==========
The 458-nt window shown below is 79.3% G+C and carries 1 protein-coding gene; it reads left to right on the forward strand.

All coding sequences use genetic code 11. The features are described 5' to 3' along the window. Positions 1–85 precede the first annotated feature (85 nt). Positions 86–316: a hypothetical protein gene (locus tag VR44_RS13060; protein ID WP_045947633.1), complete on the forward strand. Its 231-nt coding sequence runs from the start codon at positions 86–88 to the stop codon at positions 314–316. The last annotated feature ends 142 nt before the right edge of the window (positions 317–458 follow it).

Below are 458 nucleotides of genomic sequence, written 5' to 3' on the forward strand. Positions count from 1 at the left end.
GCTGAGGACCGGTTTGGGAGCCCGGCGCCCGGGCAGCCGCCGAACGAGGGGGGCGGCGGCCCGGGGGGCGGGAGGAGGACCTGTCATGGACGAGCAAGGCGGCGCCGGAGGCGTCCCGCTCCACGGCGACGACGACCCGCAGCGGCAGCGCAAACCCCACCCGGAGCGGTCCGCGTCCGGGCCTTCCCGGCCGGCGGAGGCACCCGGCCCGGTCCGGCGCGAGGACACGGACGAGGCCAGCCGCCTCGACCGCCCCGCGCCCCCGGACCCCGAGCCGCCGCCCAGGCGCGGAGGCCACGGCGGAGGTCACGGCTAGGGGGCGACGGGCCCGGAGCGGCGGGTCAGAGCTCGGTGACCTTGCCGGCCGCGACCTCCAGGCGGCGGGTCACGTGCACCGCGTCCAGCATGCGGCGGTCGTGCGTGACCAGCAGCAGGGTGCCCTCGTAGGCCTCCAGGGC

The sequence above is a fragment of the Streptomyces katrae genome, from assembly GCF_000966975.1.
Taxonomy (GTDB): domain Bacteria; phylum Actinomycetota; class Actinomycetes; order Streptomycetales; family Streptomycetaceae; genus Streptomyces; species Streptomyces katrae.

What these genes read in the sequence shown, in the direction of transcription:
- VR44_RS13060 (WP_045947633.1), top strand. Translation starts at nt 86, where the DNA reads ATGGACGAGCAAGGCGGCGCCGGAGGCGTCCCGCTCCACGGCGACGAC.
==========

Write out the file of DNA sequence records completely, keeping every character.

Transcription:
The 458-nt window shown below is 79.3% G+C and carries 1 protein-coding gene; it reads left to right on the forward strand.

All coding sequences use genetic code 11. The features are described 5' to 3' along the window. Positions 1–85 precede the first annotated feature (85 nt). Positions 86–316: a hypothetical protein gene (locus tag VR44_RS13060; protein ID WP_045947633.1), complete on the forward strand. Its 231-nt coding sequence runs from the start codon at positions 86–88 to the stop codon at positions 314–316. The last annotated feature ends 142 nt before the right edge of the window (positions 317–458 follow it).

Below are 458 nucleotides of genomic sequence, written 5' to 3' on the forward strand. Positions count from 1 at the left end.
GCTGAGGACCGGTTTGGGAGCCCGGCGCCCGGGCAGCCGCCGAACGAGGGGGGCGGCGGCCCGGGGGGCGGGAGGAGGACCTGTCATGGACGAGCAAGGCGGCGCCGGAGGCGTCCCGCTCCACGGCGACGACGACCCGCAGCGGCAGCGCAAACCCCACCCGGAGCGGTCCGCGTCCGGGCCTTCCCGGCCGGCGGAGGCACCCGGCCCGGTCCGGCGCGAGGACACGGACGAGGCCAGCCGCCTCGACCGCCCCGCGCCCCCGGACCCCGAGCCGCCGCCCAGGCGCGGAGGCCACGGCGGAGGTCACGGCTAGGGGGCGACGGGCCCGGAGCGGCGGGTCAGAGCTCGGTGACCTTGCCGGCCGCGACCTCCAGGCGGCGGGTCACGTGCACCGCGTCCAGCATGCGGCGGTCGTGCGTGACCAGCAGCAGGGTGCCCTCGTAGGCCTCCAGGGC

The sequence above is a fragment of the Streptomyces katrae genome, from assembly GCF_000966975.1.
Taxonomy (GTDB): domain Bacteria; phylum Actinomycetota; class Actinomycetes; order Streptomycetales; family Streptomycetaceae; genus Streptomyces; species Streptomyces katrae.

What these genes read in the sequence shown, in the direction of transcription:
- VR44_RS13060 (WP_045947633.1), top strand. Translation starts at nt 86, where the DNA reads ATGGACGAGCAAGGCGGCGCCGGAGGCGTCCCGCTCCACGGCGACGAC.